Progress remains slow as a further 156 Egyptian churches made legal for Christian worship
The Egyptian government legalised 156 churches and church-affiliated buildings on 5 March, making a total of 783 buildings now officially registered as legal places of Christian worship since the new Law for Building and Restoring Churches was introduced in 2016.
This latest batch of church buildings must meet certain safety standards for their legalisation to be confirmed and follow on from a series of approvals made in the latter half of 2018.
But the legalisation process remains slow. About 3,000 churches that have applied for approval since 2017 are still waiting. The delays have been acknowledged by the government and early in 2018 the previous Egyptian Prime Minister, Sherif Ismail, called for the process to be “sped up”.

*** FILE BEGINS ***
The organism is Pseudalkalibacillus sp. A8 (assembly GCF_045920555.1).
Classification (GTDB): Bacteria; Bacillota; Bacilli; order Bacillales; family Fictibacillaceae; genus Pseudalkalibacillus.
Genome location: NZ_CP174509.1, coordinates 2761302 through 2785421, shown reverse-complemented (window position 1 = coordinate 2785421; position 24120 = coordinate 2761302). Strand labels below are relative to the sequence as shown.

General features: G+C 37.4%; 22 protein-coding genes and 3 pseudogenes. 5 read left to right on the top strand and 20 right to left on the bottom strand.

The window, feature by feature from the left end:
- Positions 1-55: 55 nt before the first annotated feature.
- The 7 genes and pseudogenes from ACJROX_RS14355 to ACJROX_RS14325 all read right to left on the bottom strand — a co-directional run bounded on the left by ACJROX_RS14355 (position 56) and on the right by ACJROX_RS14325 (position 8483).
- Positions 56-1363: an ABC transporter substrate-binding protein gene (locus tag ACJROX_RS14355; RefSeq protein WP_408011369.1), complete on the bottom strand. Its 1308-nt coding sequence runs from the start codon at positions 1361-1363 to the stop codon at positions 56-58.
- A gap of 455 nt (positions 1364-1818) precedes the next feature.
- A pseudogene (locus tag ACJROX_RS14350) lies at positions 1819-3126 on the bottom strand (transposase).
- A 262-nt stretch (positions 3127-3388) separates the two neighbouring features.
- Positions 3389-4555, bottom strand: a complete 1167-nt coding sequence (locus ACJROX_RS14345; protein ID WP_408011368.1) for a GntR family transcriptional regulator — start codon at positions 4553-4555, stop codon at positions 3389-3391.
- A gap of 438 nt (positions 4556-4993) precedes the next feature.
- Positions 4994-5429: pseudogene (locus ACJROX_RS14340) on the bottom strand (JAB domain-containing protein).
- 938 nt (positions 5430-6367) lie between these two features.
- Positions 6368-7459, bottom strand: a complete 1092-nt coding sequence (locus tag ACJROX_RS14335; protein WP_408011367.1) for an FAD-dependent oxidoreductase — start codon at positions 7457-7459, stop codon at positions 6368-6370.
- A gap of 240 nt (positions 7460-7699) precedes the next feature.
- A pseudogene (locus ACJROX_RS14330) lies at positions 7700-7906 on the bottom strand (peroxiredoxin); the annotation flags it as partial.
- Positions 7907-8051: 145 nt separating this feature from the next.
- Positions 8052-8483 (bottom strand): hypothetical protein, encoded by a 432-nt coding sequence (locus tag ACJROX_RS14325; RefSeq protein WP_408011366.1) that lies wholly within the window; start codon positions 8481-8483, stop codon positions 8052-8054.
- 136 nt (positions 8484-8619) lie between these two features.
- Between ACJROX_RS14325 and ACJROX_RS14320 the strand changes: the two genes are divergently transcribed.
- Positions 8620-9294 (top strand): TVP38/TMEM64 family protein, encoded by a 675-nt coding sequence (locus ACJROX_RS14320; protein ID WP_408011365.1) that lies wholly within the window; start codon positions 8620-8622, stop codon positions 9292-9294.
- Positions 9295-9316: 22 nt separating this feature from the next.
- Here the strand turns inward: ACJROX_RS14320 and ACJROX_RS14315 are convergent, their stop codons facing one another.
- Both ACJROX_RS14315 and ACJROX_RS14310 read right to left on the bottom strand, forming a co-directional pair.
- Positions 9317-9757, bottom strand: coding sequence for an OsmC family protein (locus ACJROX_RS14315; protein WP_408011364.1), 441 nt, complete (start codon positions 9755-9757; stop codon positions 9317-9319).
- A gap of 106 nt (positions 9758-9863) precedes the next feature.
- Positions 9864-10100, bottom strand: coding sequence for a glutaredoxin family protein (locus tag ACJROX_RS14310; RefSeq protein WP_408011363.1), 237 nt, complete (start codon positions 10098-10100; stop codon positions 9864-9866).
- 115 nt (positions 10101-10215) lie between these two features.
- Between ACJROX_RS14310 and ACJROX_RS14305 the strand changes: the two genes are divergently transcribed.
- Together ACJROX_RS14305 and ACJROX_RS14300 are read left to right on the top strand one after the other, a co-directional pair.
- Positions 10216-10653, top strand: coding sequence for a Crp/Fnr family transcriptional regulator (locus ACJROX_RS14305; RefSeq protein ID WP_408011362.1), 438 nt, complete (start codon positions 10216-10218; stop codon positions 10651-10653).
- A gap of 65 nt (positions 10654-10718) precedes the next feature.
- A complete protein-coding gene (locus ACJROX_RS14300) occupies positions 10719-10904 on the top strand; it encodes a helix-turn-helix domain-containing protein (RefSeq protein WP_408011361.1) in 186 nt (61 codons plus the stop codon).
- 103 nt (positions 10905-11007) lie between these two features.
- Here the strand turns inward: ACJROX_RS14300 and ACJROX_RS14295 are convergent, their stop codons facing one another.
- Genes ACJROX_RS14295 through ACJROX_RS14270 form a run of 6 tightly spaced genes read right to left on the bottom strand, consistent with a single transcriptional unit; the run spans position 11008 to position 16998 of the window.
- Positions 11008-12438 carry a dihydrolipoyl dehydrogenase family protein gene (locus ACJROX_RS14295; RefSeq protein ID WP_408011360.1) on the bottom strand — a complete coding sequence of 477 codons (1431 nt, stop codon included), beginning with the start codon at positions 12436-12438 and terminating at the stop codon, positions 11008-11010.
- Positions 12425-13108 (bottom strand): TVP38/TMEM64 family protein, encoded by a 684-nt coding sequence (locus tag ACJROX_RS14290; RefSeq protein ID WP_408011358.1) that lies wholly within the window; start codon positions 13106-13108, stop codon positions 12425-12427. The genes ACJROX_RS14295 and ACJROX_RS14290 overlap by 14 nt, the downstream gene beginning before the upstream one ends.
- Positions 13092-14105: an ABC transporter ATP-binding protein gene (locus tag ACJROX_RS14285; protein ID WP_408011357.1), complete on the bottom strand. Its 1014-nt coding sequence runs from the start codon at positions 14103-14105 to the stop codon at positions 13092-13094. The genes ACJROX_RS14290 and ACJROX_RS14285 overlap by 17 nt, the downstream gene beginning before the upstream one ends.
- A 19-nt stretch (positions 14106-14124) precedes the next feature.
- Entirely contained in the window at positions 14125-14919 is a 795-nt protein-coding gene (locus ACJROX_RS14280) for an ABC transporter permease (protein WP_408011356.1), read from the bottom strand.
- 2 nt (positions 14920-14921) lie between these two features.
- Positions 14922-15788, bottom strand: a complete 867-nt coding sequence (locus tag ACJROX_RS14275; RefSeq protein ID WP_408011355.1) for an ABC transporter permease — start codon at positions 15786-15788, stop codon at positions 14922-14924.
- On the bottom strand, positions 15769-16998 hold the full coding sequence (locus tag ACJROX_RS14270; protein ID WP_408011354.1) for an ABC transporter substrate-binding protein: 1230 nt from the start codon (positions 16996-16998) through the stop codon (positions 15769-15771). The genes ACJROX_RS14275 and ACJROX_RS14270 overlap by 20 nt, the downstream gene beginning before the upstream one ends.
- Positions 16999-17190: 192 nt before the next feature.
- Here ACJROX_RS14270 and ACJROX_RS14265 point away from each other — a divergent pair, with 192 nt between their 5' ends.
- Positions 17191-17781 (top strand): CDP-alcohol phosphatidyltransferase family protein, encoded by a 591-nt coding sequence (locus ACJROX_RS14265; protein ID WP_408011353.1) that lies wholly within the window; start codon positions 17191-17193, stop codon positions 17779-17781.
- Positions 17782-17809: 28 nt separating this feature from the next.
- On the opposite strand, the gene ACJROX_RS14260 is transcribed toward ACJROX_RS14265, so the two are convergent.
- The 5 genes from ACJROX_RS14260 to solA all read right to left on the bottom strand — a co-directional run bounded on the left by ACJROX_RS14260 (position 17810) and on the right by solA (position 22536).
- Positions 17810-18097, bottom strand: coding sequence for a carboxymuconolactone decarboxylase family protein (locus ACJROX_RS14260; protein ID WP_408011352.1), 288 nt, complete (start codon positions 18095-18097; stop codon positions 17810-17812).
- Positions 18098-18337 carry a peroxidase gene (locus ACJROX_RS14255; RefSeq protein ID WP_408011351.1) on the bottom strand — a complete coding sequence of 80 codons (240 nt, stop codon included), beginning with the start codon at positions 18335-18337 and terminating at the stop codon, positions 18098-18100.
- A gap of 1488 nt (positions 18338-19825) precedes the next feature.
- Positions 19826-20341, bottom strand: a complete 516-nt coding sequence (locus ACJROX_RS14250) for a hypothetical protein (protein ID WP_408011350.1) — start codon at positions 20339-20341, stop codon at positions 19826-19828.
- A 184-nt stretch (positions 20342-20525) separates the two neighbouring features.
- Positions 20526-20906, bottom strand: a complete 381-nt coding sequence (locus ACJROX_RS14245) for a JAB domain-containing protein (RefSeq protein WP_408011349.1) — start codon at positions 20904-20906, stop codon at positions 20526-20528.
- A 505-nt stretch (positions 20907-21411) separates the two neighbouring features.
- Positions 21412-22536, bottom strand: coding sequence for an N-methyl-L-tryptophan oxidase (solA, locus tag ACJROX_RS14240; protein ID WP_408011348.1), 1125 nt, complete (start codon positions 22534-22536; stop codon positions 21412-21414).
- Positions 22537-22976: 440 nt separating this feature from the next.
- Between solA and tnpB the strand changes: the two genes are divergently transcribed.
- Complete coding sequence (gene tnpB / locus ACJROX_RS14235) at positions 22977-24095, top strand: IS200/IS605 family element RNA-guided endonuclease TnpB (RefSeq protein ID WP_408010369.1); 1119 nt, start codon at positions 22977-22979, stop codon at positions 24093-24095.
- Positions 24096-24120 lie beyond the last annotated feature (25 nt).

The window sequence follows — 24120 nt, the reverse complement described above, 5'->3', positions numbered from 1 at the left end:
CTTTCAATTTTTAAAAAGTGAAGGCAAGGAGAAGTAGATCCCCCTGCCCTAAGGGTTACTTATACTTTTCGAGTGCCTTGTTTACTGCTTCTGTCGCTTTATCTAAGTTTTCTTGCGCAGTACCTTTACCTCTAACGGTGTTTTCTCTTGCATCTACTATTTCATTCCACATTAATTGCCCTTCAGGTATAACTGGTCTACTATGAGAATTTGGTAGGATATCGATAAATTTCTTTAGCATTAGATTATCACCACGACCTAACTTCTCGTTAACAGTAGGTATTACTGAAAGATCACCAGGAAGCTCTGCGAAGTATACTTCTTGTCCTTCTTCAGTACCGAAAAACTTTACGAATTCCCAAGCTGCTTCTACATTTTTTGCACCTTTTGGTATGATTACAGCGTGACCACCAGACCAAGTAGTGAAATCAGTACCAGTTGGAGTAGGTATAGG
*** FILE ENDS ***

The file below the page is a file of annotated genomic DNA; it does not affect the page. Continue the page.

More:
The congregation of an unlicensed church in Koum al-Raheb were forced to hold a third funeral on the streets of their village, in the first week of February 2019, because their only church building was sealed by police on 9 December 2018.
Christian communities regularly face violence at a local level and newly registered churches are often targeted by Muslim mobs, despite Egypt’s current leadership acting more favourably towards Christians. Muslim-dominated Egypt has a substantial Christian minority, which is one of the oldest Christian communities in the world, dating back to the first century, and pre-dating Islam by some 500 years.